Sam Jones kneels in a field holding a lambSam Jones © Richard Stanton

A decade ago, Sam Jones from Brookhouse Farm, Redditch, Worcestershire, used to run 2,000 North of England Mules alongside his arable enterprise before he made the decision to cut his numbers.

Now at 1,150 ewes, the flock is healthier, with scanning and rearing rates up 25-30% to 212% and 190% respectively, and vet bills down 30%.

High standards in the lambing shed are vital for the flock, which lambs inside from 18 March for just 21 days.

See also: ‘Matchmaking’ service connects farmers with lambing students

We find out how he’s making big strides in performance and labour efficiencies.

1. Using plastic piping to deliver water to individual pens to cut labour

A indoor lambing shed with drinking troughs

Drinking troughs have cut time spent watering the ewes by 50%. 

Plastic piping runs along each row. Wooden blocks are used in sheds with uneven floors or slopes to keep the piping level so all sheep get the same amount of water.

Rectangular holes have been cut in the pipes measuring 20x12cm. Sheep all get access to 1m of pipe.

This works perfectly for his Mules although Mr Jones says bigger holes will need cutting for larger sheep such as Texel crosses.

2. Moving lambs around using trolleys and a golf buggy

A girl pulls two lambs in a lamb trolley

Mr Jones uses a trolley to take lambs to the nursery pen and a golf buggy to take them out to the field. The trolley and golf buggy are quiet and lambs are heard bleating better.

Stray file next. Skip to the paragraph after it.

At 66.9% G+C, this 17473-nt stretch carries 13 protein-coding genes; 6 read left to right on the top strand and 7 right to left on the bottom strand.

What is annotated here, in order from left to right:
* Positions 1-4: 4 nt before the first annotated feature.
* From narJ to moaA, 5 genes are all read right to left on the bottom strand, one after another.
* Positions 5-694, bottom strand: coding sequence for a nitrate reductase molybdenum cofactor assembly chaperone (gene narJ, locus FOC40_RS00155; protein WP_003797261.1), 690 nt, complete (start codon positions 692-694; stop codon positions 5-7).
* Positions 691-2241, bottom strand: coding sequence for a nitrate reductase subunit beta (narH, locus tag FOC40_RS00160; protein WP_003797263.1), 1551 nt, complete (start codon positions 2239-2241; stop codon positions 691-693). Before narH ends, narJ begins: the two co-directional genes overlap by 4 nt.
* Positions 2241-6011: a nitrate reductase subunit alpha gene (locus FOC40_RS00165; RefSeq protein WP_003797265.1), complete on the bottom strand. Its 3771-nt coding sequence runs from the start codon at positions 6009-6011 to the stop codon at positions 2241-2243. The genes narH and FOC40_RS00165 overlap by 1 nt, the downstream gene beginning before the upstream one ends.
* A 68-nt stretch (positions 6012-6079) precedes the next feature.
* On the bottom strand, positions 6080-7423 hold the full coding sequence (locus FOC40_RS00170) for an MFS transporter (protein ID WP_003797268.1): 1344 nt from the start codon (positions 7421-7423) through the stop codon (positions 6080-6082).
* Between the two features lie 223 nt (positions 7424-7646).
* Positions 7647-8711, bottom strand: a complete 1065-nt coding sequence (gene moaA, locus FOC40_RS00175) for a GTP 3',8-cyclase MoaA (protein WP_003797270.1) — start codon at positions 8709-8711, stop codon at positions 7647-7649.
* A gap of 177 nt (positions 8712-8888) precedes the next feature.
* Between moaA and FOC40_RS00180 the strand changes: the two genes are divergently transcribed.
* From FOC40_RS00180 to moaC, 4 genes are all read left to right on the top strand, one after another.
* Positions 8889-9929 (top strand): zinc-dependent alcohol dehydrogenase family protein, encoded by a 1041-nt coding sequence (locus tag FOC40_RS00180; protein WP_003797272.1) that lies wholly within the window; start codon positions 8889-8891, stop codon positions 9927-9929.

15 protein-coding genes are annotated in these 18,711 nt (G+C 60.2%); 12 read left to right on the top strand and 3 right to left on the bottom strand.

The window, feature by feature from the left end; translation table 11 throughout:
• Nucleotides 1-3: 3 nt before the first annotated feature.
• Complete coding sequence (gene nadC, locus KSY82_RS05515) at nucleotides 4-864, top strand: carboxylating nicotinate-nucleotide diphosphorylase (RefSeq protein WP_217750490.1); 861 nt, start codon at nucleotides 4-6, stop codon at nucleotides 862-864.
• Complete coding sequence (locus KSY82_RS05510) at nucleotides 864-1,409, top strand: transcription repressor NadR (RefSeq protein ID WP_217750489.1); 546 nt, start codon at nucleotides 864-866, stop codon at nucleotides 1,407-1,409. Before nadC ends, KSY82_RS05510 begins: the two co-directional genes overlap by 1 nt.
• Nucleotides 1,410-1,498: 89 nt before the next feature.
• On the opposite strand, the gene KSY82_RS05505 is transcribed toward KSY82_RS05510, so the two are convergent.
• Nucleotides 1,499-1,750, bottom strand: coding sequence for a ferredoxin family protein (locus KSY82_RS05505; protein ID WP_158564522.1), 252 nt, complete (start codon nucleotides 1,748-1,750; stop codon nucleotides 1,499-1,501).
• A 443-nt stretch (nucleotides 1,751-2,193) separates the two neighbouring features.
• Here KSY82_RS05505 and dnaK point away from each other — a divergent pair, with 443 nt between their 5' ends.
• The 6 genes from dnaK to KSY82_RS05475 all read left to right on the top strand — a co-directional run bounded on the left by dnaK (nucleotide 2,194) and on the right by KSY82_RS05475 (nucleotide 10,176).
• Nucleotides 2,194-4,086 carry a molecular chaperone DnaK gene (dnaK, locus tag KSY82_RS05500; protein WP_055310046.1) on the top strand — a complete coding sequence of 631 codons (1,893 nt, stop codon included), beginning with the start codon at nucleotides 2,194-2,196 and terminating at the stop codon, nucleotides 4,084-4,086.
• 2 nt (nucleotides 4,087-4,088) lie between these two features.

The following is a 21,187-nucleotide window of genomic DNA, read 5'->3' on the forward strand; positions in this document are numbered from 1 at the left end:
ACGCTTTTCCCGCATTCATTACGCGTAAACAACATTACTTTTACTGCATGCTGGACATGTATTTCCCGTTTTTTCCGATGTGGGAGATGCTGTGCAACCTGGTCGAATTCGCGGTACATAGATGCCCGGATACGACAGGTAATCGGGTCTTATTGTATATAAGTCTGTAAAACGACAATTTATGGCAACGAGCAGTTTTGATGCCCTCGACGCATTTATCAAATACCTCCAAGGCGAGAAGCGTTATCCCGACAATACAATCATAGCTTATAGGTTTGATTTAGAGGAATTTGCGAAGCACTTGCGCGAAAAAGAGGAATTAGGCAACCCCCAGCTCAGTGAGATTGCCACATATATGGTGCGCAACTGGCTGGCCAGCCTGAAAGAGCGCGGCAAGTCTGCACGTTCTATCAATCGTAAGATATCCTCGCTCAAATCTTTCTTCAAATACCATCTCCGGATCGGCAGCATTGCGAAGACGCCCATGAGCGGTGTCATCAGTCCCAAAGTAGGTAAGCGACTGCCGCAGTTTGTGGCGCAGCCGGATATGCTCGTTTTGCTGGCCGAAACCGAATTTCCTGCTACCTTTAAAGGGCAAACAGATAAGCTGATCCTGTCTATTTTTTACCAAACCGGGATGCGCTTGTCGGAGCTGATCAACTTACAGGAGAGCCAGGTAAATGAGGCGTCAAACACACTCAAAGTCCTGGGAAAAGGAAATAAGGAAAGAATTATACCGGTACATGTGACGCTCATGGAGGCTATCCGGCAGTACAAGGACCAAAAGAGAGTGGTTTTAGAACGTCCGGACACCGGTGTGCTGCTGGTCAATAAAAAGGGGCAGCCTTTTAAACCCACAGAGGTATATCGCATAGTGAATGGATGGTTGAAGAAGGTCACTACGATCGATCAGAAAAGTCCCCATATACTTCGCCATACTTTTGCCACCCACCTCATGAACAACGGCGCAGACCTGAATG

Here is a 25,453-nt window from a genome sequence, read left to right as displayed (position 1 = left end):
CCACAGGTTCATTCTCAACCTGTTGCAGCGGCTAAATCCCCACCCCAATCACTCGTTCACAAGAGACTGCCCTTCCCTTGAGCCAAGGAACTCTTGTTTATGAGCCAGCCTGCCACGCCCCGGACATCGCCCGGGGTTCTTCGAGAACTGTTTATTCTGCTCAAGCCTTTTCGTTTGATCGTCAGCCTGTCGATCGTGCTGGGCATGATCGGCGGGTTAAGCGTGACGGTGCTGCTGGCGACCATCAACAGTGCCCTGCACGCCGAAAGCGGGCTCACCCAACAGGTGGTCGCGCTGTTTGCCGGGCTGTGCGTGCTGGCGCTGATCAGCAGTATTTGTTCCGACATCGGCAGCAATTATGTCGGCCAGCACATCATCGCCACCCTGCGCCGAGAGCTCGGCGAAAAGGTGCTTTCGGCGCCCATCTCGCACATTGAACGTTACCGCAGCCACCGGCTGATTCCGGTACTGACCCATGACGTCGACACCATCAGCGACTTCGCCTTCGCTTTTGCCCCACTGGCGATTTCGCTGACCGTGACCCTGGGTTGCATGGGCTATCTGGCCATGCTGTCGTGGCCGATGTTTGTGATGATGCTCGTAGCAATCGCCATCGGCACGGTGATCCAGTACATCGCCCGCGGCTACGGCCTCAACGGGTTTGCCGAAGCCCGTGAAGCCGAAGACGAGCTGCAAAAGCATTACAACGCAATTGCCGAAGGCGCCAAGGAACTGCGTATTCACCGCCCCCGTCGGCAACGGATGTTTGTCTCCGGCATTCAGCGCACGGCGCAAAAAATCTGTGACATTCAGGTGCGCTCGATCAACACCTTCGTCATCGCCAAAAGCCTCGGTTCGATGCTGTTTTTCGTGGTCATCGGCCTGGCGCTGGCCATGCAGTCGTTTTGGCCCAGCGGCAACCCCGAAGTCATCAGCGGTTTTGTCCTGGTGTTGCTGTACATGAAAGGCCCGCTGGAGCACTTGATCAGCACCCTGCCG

This means the sheep follow the lambs better, making the job of moving ewes and lambs easy. 

3. Streamlining jobs by labelling 

An aerial view of a lambing shed

Four veterinary students help the Jones family each year, gaining valuable experience at the farm. Labelling each row alphabetically helps focus labour and streamline communication.

“We all know that triplets are on a certain line for example and singles are on another line for fostering.”

4. Working in shifts

Mr Jones fosters a student-led approach to teaching staff.

“It’s much easier for a student to teach a student the ways of our system rather than me explaining to them all in 10 minutes and then disappearing to do another job.”

Each student works no more than nine-hour shifts and more typically eight hours. They also have a four-hour overlap between shifts so they can pass any problems such as feeding issues or spare lambs on to the next student. 

Farm Facts

Brookhouse Farm, Redditch, Worcestershire

  • 202ha of which 80ha rented
  • 53ha arable 20ha grass leys 129ha permanent grass leys
  • 1,150 North of England Mules
  • Growing barley, wheat and oats
  • Supplying Farmers Fresh in Kenilworth
  • Lambs sent at 43-45kg liveweight (21kg carcass)

Lambing shed Facts

  • 10 different sheds housing 115-140 ewes
  • Sheds have up to 14 pens in a row
  • Each pen is 2m-2.2m square per ewe
  • Ewes and lambs have 24 hours
  • Lambs EID tagged, spray marked, tailed and castrated within first 24 hours